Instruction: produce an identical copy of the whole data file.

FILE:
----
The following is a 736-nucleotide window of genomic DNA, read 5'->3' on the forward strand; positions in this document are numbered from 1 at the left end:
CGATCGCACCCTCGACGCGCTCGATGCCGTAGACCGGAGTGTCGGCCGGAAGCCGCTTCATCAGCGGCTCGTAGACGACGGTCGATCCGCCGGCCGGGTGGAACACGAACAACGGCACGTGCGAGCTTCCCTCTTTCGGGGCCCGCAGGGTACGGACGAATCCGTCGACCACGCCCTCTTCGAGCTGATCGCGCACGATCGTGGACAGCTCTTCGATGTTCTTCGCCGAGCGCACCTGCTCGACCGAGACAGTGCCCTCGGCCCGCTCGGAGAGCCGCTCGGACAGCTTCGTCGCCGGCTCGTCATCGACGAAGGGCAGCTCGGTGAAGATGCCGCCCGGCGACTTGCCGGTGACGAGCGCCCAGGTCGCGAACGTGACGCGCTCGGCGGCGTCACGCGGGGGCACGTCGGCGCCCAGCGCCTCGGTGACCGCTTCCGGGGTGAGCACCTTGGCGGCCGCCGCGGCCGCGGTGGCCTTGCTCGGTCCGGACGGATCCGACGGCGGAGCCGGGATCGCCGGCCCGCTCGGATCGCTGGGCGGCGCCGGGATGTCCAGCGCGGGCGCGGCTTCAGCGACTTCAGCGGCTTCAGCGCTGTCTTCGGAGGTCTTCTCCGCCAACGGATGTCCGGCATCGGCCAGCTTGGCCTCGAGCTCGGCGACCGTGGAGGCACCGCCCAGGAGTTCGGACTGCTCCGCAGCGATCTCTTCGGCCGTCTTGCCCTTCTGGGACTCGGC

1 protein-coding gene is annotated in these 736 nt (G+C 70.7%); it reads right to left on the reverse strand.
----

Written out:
The following is a 736-nucleotide window of genomic DNA, read 5'->3' on the forward strand; positions in this document are numbered from 1 at the left end:
CGATCGCACCCTCGACGCGCTCGATGCCGTAGACCGGAGTGTCGGCCGGAAGCCGCTTCATCAGCGGCTCGTAGACGACGGTCGATCCGCCGGCCGGGTGGAACACGAACAACGGCACGTGCGAGCTTCCCTCTTTCGGGGCCCGCAGGGTACGGACGAATCCGTCGACCACGCCCTCTTCGAGCTGATCGCGCACGATCGTGGACAGCTCTTCGATGTTCTTCGCCGAGCGCACCTGCTCGACCGAGACAGTGCCCTCGGCCCGCTCGGAGAGCCGCTCGGACAGCTTCGTCGCCGGCTCGTCATCGACGAAGGGCAGCTCGGTGAAGATGCCGCCCGGCGACTTGCCGGTGACGAGCGCCCAGGTCGCGAACGTGACGCGCTCGGCGGCGTCACGCGGGGGCACGTCGGCGCCCAGCGCCTCGGTGACCGCTTCCGGGGTGAGCACCTTGGCGGCCGCCGCGGCCGCGGTGGCCTTGCTCGGTCCGGACGGATCCGACGGCGGAGCCGGGATCGCCGGCCCGCTCGGATCGCTGGGCGGCGCCGGGATGTCCAGCGCGGGCGCGGCTTCAGCGACTTCAGCGGCTTCAGCGCTGTCTTCGGAGGTCTTCTCCGCCAACGGATGTCCGGCATCGGCCAGCTTGGCCTCGAGCTCGGCGACCGTGGAGGCACCGCCCAGGAGTTCGGACTGCTCCGCAGCGATCTCTTCGGCCGTCTTGCCCTTCTGGGACTCGGC

1 protein-coding gene is annotated in these 736 nt (G+C 70.7%); it reads right to left on the reverse strand.